What Is Lichen?

Here's everything you need to know about one of nature's most symbiotic partnerships

By Ashia Ajani

January 7, 2024

Sulphur stubble with long green stems and round tops

Sulphur stubble (Chaenotheca furfuracea) | Photo by Stephen Sharnoff

During a stroll through a city or a forest, one may encounter fuzzy growths on trees and rocks alike. Are they lichens? Mosses? Algae? Often, people use these words interchangeably, but each refers to a distinct organism with its own raison d'être. Mosses are singular organisms; lichens are composites. A lichen is formed when fungi and algae (or cyanobacteria) enter a symbiotic partnership: The alga provides nutrients, and the fungus provides a body, or thallus, for the alga.

In her book The Lichen Museum, A. Laurie Palmer invites us to consider lichens' power to awaken our senses and compel us to be unrooted in time. "You are invited to 'occupy' time with lichens where they are, in place, while simultaneously imagining their massive global distribution, neither gathered up nor possessed, but alive locally and all over."

Ashy-colored, yellow, and black map lichen

Map lichen (Rhizocarpon geographicum) | Photo by Stephen Sharnoff

Lichens are everywhere. There are around 15,000 species, and they come in just about every size, shape, and color. One can find them in alpine regions, in intertidal zones, splayed across the walls of old buildings, and even making a home out of rotting clothes. The elegant sunburst lichen (Xanthoria elegans) often grows near rodent and bird perches. Brown-eyed sunshine (Vulpicida canadensis) is found in coniferous forests near water, covering branches in yellow-green fuzz. As primary colonizing species in most environments, lichens influence soil formation through a process of decomposition. That in turn helps create the right conditions for other organisms to occupy the area.

Yellow and brown leafy brown-eyed sunshine

Brown-eyed sunshine (Vulpicida canadensis) | Photo by Stephen Sharnoff

Lichens are evidence of life enduring. But they are not immune to the impacts of human activity. They are sensitive to air pollution, and they bioaccumulate heavy metals such as cadmium and lead. Mountain crab-eye (Acroscyphus sphaerophoroides) is increasingly threatened by human development such as roads and mines.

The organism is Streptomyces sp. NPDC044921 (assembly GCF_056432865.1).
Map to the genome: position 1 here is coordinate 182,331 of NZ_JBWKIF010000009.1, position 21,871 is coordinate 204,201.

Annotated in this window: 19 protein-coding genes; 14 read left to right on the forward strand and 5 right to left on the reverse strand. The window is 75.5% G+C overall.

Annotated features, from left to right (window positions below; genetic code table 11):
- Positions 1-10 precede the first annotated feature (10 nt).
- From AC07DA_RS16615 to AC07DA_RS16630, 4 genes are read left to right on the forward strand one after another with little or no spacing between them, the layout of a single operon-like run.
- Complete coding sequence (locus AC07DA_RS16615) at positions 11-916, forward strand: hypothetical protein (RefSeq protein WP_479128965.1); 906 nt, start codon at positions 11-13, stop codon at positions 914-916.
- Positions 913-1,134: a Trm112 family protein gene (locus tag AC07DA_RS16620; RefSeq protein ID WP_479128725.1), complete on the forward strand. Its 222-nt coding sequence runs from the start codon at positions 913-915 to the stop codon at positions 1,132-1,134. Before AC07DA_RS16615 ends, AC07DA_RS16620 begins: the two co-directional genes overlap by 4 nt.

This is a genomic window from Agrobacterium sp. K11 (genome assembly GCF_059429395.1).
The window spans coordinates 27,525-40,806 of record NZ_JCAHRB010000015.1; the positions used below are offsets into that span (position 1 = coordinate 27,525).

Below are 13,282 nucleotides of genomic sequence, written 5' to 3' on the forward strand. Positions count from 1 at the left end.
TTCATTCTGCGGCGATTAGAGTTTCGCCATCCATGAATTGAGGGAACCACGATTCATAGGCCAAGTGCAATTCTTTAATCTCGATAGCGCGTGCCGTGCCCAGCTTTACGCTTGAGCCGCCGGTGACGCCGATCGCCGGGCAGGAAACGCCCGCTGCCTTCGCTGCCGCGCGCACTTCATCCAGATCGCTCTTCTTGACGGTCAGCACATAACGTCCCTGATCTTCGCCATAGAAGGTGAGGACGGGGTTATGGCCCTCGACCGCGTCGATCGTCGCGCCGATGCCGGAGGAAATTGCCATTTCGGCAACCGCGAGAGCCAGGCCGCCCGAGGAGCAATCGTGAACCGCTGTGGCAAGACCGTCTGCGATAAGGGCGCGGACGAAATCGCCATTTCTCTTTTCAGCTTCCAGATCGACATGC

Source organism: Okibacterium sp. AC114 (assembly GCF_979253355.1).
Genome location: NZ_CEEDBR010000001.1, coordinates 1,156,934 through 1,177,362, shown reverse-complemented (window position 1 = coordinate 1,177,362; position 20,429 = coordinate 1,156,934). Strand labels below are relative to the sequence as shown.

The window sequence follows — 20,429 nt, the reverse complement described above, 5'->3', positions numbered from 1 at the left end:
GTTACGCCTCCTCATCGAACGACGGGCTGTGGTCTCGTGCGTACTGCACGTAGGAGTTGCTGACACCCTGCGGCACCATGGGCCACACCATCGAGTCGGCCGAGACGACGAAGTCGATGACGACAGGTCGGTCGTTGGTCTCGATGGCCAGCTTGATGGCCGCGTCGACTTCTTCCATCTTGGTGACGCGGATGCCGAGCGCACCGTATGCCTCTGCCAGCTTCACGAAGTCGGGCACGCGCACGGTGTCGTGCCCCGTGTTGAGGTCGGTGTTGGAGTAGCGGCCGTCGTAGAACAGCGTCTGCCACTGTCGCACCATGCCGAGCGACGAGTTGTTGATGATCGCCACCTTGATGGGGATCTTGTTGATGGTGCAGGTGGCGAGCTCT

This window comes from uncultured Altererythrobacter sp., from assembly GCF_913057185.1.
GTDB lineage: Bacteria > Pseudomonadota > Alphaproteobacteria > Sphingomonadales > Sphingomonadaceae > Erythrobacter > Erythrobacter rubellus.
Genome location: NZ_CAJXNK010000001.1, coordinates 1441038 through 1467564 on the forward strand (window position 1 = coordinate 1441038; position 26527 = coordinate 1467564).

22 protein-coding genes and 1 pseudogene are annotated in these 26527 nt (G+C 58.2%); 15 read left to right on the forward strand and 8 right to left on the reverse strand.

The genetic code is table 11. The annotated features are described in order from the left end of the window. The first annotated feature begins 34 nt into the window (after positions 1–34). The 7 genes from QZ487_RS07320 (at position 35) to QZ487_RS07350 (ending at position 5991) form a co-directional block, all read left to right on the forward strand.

Lichens are often keystone species: They provide food for some animals, shelter for others. They protect trees in inclement conditions. Lichens are the threads that hold the fabric of life together. Ranging from small clusters to vast, fiberlike tendrils, lichens adapt in response to ecological relations and re-create themselves in collaboration with surrounding stimuli. We are only beginning to understand their capacity for renewal.

Bright-orange elegant sunburst

Elegant sunburst (Xanthoria elegans) | Photo by Stephen Sharnoff

As essential as they are, lichens are also just fun to look at. On a walk one day, I was enchanted by the powdery chartreuse explosion of one species on a Douglas fir. Soon after, a hummingbird arrived to share my enthusiasm—picking at the hairy threads for its nest. Lichens serve as a reminder that beauty and survival are inextricably intertwined. They remind us of the interdependence of a world not fixed in time but infinitely linked in a delightful web of partnership and contingency.

There are about 3,600 lichen species in North America.

The US Forest Service National Lichens and Air Quality Database and Clearinghouse helps federal land managers assess the ecological impacts of air pollutants using lichen data.

Map lichen (Rhizocarpon geographicum) in the Arctic is believed to be about 8,600 years old, making it one of the oldest organisms on Earth.